Tue, 17 May 2022

The Maryland Air National Guard is considering a proposal to establish airspace where military planes would fly as low as 100 feet over the Pennsylvania Wilds as part of combat training missions.

Environmentalists worry about the impact on wildlife and community residents. If approved, the Maryland National Guard 175th Wing would control airspace in six northern Pennsylvania counties to fly A-10 Warthog aircraft within 100 to 8,000 feet above ground.

The guard released a draft Finding of No Significant Impact report in October.

Nicole Faraguna, director of the Office of Planning and Policy at the Pennsylvania Department of Conservation and Natural Resources (DCNR), countered the noise from the aircraft could have a big impact on wildlife and people.

"It's about intensity. It's about frequency, and it's about suddenness," Faraguna outlined. "Those are characteristics of a noise that can cause a lot of health issues, not just in animals but in people. It's an environmental issue, it's an economic issue, it's a quality-of-life issue, it's a health issue."

The Pennsylvania Wilds is home to 2.1 million acres of public land. The guard also published its draft environmental impact assessment and accepted public comments on the proposal through Dec. 31.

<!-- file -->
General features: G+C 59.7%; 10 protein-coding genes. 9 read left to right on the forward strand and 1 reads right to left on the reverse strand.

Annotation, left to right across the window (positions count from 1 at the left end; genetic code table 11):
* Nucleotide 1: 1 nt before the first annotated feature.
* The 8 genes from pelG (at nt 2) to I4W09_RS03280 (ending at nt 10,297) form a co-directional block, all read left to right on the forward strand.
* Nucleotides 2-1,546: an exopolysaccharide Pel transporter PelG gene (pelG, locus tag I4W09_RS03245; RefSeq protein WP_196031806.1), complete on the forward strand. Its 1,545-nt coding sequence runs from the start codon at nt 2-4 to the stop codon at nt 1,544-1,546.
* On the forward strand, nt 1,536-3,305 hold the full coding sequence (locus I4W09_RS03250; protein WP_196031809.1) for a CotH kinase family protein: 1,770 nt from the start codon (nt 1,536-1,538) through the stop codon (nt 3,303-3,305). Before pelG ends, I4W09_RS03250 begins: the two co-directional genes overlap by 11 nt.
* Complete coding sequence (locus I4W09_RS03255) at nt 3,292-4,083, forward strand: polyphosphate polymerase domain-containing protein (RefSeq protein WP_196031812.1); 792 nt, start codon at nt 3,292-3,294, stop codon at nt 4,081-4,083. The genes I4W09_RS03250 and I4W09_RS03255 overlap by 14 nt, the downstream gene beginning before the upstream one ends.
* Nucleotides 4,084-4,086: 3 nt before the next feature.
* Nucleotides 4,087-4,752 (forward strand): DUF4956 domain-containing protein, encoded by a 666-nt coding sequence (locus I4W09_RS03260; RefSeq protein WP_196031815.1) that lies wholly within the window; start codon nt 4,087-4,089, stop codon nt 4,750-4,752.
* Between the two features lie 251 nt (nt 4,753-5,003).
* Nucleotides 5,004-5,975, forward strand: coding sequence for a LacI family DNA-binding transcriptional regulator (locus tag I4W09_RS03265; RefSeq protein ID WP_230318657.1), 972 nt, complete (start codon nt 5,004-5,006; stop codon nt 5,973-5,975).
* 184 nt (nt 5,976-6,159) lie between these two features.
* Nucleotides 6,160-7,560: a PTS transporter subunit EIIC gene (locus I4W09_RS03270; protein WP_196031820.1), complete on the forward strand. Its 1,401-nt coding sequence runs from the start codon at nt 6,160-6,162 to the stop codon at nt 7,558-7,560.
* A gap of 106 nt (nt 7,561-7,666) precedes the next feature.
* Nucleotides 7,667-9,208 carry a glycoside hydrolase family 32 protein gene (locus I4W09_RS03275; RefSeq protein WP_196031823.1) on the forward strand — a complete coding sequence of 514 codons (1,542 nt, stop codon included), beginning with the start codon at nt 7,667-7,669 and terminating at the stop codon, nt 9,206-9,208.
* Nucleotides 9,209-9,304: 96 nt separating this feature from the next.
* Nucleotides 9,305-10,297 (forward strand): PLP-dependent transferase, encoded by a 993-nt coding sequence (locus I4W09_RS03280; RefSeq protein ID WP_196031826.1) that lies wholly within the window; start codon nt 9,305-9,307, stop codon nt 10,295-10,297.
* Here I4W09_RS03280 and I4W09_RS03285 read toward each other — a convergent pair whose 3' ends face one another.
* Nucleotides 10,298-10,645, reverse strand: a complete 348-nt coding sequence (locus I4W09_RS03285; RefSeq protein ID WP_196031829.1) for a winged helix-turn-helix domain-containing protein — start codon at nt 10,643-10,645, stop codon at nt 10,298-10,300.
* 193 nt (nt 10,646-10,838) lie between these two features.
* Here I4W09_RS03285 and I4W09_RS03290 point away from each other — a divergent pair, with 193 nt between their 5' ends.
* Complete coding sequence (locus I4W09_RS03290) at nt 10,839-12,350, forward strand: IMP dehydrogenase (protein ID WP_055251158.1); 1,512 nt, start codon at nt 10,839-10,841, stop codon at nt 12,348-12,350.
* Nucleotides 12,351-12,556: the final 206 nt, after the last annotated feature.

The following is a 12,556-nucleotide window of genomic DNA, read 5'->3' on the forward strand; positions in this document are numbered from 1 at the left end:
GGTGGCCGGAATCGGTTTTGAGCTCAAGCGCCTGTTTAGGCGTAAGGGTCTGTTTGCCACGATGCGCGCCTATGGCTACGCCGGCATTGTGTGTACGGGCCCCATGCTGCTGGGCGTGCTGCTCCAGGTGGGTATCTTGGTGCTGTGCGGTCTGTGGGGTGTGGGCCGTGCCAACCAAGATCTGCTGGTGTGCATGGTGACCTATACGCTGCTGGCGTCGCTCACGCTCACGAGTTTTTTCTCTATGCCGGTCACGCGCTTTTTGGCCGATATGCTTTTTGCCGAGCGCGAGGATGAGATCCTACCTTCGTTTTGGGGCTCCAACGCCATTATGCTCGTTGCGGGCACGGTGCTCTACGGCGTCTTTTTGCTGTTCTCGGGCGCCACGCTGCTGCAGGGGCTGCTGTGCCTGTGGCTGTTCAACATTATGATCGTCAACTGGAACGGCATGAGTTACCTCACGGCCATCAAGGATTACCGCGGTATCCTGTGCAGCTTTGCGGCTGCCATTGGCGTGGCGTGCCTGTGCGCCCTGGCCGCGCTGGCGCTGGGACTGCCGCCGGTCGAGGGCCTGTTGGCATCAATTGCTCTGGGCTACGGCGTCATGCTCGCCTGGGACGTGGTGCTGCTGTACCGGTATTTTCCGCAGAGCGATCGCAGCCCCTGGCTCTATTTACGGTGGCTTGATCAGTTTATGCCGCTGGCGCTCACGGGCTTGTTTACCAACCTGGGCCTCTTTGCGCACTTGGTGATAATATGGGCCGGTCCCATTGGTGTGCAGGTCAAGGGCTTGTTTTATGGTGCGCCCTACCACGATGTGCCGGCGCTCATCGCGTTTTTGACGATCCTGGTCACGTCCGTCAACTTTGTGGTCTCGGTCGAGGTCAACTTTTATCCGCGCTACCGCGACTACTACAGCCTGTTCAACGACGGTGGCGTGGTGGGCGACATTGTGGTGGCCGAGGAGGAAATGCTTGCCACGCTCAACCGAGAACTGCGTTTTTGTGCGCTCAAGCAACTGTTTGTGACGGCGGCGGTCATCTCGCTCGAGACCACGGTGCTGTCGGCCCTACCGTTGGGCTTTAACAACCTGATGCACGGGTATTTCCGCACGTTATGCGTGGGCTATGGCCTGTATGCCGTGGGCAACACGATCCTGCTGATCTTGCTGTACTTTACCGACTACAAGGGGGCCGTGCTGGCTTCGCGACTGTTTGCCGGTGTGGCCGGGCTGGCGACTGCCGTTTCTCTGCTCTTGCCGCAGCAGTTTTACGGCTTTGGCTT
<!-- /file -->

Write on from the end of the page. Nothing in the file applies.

Faraguna pointed out DCNR, lawmakers, and conservation groups are calling for a complete environmental impact assessment as part of the National Environmental Policy Act process, which should include public meetings in affected communities that may not know about the proposal.

"For example, there is a growing population of Amish," Faraguna observed. "The plain sect community certainly doesn't have access to the website. And so that's why it was so important to really emphasize the need for public meetings, to bring them here to the Pennsylvania Wilds and really explain and answer questions."

The Maryland Air National Guard did not immediately respond to a request for comment. Faraguna noted the guard will go through the public comments it received and decide whether to submit a final Finding of No Significant Impact report or to do a full environmental impact assessment.

Source: Keystone State News Connection

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